Jury could begin deliberations by end of week in Othal Wallace murder trial

Othal Wallace faces death penalty if convicted

CLAY COUNTY, Fla. – More witnesses took the stand Wednesday in the murder trial of Othal Wallace, who is accused of fatally shooting a Daytona Beach police officer in June 2021.

Othal Wallace faces the death penalty if convicted of the murder of Officer Jason Raynor, who was shot in June 2021 while investigating a suspicious vehicle.

It was the last full day of testimony from the state. The state said it will have one more witness Thursday, and then the defense will bring its witnesses and are hoping to have their case rested by noon.

The jury could have the case by Friday, hopefully to get a verdict by the end of the day.

A couple of doctors testified about the injuries Raynor suffered after the shooting. He died 55 days after he was brought into the hospital.

The Volusia medical examiner and the doctors said severe bleeding stopped any progress Raynor could have made. They said he suffered a gunshot wound to the head that had complications.

The jury heard from many of the state’s witnesses on Tuesday about what happened right after the shooting and how investigators captured Wallace.

Opening statements were delivered Monday before going into the first witnesses. A jury — comprised of nine women and six men — was seated Friday afternoon.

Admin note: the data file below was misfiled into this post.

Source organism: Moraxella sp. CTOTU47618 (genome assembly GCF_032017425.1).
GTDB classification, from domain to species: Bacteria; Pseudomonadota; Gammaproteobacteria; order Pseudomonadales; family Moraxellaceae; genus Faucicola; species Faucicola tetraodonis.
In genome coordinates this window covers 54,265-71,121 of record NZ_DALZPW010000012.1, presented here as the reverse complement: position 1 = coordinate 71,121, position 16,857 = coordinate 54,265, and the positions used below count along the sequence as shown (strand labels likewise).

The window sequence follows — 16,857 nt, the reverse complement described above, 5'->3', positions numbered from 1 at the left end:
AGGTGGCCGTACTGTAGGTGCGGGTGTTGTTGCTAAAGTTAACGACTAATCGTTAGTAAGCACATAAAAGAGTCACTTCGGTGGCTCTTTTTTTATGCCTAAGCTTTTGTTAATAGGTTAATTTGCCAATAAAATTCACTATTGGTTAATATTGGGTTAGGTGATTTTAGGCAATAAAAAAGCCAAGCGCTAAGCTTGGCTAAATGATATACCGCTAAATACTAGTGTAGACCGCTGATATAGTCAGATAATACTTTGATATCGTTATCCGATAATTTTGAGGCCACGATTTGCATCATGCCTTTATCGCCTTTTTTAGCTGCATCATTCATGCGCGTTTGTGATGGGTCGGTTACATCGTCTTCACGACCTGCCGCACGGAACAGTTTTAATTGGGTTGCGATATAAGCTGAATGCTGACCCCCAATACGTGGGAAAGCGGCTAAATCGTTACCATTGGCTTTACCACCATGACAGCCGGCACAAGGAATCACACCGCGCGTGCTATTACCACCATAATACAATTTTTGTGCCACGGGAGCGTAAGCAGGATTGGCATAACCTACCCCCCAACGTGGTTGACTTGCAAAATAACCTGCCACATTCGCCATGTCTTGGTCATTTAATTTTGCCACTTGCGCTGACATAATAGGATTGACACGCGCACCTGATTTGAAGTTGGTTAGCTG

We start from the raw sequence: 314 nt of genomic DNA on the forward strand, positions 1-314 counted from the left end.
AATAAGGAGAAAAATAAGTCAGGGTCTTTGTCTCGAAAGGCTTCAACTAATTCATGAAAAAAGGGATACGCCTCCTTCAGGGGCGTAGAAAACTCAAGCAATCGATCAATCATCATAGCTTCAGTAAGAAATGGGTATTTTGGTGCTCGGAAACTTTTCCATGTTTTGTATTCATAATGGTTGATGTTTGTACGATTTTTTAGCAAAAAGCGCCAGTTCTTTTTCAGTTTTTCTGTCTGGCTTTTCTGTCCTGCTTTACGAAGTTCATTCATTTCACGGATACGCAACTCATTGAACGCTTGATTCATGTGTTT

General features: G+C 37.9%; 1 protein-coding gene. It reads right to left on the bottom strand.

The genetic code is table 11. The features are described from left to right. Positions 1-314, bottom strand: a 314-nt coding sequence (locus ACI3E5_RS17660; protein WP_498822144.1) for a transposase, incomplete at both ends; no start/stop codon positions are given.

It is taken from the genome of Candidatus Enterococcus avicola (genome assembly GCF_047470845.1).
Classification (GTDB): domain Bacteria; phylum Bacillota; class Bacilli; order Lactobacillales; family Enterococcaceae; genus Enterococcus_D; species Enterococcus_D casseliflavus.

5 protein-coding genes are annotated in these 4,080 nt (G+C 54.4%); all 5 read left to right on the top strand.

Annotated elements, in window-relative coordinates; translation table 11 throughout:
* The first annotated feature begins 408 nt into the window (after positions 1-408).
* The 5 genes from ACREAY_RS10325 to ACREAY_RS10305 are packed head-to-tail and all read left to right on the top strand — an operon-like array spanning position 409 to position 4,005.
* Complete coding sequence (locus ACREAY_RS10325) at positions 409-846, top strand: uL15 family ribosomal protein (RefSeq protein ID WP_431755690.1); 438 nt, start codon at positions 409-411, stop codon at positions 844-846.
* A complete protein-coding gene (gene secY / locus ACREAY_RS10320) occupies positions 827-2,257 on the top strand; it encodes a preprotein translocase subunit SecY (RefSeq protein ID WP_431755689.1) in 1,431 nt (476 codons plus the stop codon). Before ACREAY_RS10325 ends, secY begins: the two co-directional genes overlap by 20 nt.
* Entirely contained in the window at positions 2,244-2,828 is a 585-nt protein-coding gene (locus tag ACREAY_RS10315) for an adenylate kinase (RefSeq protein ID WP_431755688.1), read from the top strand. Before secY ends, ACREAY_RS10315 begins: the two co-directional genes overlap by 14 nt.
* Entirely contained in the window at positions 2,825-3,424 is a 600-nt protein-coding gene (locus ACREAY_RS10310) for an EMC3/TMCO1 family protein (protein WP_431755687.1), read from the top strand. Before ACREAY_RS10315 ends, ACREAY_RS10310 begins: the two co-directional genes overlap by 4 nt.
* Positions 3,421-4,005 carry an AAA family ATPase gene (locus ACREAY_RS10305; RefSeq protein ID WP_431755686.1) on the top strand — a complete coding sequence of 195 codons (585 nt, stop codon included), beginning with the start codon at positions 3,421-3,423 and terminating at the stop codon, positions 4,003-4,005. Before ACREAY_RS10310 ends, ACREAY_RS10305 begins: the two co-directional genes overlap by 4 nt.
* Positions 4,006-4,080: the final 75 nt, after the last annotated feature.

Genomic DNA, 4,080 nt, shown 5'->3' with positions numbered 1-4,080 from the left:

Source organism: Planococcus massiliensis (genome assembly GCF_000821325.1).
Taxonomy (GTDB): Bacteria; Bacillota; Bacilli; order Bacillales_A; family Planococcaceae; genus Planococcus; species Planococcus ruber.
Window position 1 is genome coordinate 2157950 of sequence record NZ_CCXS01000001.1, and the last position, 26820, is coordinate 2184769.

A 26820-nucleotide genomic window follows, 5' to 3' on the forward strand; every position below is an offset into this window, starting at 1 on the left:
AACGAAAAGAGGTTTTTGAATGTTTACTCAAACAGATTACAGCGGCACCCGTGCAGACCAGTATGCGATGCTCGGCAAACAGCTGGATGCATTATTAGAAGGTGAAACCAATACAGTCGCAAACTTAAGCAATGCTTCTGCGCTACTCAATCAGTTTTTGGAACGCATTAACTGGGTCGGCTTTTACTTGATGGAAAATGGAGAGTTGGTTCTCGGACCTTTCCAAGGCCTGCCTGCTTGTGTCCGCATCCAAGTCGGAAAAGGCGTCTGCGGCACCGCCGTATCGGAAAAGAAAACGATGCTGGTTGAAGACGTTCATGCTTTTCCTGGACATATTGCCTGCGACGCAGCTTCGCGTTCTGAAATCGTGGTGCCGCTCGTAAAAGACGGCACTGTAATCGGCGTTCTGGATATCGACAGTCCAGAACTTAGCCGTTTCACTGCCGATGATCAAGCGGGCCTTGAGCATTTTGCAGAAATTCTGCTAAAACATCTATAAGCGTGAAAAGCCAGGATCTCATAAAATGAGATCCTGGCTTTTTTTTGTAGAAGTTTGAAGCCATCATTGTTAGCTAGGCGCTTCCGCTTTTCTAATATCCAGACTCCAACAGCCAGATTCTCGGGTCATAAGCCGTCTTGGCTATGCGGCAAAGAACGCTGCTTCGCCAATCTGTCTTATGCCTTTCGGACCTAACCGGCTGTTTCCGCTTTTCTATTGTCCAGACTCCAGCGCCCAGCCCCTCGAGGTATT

Wallace’s trial is happening in Clay County after his defense team argued it would be difficult to find an impartial jury in Volusia County because of how much coverage the case has received.

Raynor, who had been with the Daytona Beach Police Department for about three years, was rushed to Halifax Health in grave condition after he was shot in the head. He had remained in critical condition following surgery until officials said on Aug. 17 that he died as the result of his injuries. Raynor was laid to rest on Aug. 23 and a tribute that took place across Volusia County.

Daytona Beach police honor fallen officer Jason Raynor

Wallace was arrested in a multi-state manhunt 56 hours after the shooting.

His defense team is expected to argue that Wallace shot Raynor in self-defense. The state will argue Raynor was acting lawfully when he approached Wallace to question him about a possibly stolen car.

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About the Authors:

Brenda Argueta is a digital journalist who joined ClickOrlando.com in March 2021. She graduated from UCF and returned to Central Florida after working in Colorado.

Molly joined News 6 at the start of 2021, returning home to Central Florida.